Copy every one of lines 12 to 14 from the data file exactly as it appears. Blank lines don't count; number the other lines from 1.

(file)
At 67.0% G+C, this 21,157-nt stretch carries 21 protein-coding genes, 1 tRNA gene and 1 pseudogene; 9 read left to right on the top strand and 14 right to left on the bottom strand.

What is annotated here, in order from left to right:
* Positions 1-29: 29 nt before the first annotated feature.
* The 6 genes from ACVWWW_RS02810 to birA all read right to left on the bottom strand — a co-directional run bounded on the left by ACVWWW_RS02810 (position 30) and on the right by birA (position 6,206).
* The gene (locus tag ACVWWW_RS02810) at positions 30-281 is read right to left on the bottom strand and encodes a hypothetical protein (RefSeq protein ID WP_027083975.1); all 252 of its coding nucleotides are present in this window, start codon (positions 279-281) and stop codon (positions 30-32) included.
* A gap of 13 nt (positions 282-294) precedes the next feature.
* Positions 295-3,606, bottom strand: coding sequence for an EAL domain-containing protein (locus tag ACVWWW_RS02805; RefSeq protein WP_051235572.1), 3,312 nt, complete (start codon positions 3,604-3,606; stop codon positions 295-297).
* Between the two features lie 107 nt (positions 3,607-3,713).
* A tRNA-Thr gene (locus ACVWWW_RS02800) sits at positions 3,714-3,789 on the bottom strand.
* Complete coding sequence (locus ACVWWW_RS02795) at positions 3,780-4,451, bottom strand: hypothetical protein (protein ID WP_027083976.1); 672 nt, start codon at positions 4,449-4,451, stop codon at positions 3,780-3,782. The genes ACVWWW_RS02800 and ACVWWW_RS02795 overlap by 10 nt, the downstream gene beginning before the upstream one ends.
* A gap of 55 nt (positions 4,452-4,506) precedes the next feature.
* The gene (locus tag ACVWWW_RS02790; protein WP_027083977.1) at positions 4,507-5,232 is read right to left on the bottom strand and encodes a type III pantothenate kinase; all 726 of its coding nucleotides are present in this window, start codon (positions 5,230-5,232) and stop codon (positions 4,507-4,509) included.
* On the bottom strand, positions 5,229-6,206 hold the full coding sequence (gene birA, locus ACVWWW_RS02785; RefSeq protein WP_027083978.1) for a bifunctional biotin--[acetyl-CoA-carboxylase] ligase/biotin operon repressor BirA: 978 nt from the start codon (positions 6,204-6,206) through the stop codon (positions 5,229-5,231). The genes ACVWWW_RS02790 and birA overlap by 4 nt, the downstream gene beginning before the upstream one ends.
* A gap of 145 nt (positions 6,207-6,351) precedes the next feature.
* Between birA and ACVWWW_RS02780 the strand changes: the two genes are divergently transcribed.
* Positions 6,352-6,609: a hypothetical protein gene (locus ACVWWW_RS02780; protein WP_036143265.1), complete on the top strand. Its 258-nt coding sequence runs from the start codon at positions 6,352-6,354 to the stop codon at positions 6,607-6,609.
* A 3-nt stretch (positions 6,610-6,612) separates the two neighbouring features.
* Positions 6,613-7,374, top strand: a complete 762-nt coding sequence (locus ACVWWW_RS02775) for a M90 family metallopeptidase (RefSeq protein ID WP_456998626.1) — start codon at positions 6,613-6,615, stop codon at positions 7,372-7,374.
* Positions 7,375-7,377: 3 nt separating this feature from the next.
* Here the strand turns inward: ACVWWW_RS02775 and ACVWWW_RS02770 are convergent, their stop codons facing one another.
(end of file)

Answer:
* The gene (locus tag ACVWWW_RS02790; protein WP_027083977.1) at positions 4,507-5,232 is read right to left on the bottom strand and encodes a type III pantothenate kinase; all 726 of its coding nucleotides are present in this window, start codon (positions 5,230-5,232) and stop codon (positions 4,507-4,509) included.
* On the bottom strand, positions 5,229-6,206 hold the full coding sequence (gene birA, locus ACVWWW_RS02785; RefSeq protein WP_027083978.1) for a bifunctional biotin--[acetyl-CoA-carboxylase] ligase/biotin operon repressor BirA: 978 nt from the start codon (positions 6,204-6,206) through the stop codon (positions 5,229-5,231). The genes ACVWWW_RS02790 and birA overlap by 4 nt, the downstream gene beginning before the upstream one ends.
* A gap of 145 nt (positions 6,207-6,351) precedes the next feature.